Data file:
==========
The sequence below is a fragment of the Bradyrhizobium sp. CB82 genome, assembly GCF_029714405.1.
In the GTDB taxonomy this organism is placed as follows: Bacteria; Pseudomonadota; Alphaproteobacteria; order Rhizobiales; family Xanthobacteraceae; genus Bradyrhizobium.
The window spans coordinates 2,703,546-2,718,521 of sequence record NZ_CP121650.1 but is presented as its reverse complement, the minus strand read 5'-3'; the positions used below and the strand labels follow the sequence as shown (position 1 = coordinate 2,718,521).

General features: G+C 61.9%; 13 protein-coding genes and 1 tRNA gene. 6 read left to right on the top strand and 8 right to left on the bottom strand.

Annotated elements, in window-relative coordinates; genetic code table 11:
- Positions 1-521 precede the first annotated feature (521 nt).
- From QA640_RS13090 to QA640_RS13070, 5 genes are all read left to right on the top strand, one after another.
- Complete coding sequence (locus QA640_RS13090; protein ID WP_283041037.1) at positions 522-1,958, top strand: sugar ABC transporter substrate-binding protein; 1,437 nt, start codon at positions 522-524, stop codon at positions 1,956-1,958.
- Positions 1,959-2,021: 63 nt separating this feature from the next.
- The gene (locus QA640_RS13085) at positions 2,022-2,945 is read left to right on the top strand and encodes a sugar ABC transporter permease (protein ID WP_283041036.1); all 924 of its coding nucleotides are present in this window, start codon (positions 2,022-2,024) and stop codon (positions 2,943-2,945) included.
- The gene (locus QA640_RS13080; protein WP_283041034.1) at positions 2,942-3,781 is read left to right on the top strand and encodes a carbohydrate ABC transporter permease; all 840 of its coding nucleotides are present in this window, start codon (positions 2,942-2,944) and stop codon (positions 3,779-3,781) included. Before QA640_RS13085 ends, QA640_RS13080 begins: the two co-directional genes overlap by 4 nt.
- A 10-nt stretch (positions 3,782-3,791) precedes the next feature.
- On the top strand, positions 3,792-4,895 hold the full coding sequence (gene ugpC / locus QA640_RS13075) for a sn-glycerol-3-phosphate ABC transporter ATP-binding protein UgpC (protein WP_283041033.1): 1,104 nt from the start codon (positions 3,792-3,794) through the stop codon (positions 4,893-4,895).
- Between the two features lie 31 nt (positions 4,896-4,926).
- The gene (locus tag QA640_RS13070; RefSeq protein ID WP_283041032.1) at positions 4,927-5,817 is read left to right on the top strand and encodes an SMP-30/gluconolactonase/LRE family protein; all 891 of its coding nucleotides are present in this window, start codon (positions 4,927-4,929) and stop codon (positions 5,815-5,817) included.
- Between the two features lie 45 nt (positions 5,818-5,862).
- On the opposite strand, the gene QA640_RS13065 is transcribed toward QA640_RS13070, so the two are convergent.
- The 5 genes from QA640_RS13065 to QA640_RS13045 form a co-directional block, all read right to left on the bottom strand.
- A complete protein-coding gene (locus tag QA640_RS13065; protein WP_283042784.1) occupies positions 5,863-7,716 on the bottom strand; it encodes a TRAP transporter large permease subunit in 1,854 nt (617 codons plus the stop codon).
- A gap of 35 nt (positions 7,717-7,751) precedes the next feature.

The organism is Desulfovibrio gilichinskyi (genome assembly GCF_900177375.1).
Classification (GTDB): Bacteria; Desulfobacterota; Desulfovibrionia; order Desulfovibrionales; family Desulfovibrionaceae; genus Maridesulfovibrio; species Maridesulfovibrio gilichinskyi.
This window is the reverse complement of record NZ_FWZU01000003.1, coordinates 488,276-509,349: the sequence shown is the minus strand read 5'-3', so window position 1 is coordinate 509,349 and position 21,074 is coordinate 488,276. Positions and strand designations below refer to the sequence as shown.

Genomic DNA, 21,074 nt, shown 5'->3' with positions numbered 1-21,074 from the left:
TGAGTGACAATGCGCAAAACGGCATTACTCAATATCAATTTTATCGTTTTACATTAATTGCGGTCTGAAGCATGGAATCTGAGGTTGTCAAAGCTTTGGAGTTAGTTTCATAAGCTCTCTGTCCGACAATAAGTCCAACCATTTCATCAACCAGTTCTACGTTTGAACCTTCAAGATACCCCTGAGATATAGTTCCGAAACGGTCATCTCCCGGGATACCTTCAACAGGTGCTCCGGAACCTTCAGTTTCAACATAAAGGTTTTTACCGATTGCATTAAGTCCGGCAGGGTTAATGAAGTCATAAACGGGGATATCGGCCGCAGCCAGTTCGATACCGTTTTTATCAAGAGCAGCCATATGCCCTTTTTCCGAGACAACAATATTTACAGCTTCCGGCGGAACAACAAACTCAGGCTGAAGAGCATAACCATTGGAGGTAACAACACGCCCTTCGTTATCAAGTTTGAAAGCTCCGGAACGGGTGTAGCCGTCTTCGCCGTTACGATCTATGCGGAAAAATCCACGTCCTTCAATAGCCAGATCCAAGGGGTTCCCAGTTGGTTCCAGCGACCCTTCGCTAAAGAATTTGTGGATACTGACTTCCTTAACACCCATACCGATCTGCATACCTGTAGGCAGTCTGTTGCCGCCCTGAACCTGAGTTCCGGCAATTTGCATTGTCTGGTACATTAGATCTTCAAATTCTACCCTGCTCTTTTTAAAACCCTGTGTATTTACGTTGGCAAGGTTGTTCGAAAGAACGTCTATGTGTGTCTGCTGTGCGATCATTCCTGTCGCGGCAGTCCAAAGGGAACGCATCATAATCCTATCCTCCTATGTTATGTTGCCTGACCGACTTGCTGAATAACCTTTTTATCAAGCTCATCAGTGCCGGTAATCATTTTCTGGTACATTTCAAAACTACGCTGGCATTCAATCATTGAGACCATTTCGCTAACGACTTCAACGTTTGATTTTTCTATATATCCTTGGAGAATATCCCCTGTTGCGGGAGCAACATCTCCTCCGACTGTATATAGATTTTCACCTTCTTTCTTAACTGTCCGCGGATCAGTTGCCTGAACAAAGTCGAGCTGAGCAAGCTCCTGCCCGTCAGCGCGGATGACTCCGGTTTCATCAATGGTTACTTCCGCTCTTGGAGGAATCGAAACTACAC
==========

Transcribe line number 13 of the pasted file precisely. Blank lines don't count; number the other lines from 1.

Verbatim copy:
- On the top strand, positions 3,792-4,895 hold the full coding sequence (gene ugpC / locus QA640_RS13075) for a sn-glycerol-3-phosphate ABC transporter ATP-binding protein UgpC (protein WP_283041033.1): 1,104 nt from the start codon (positions 3,792-3,794) through the stop codon (positions 4,893-4,895).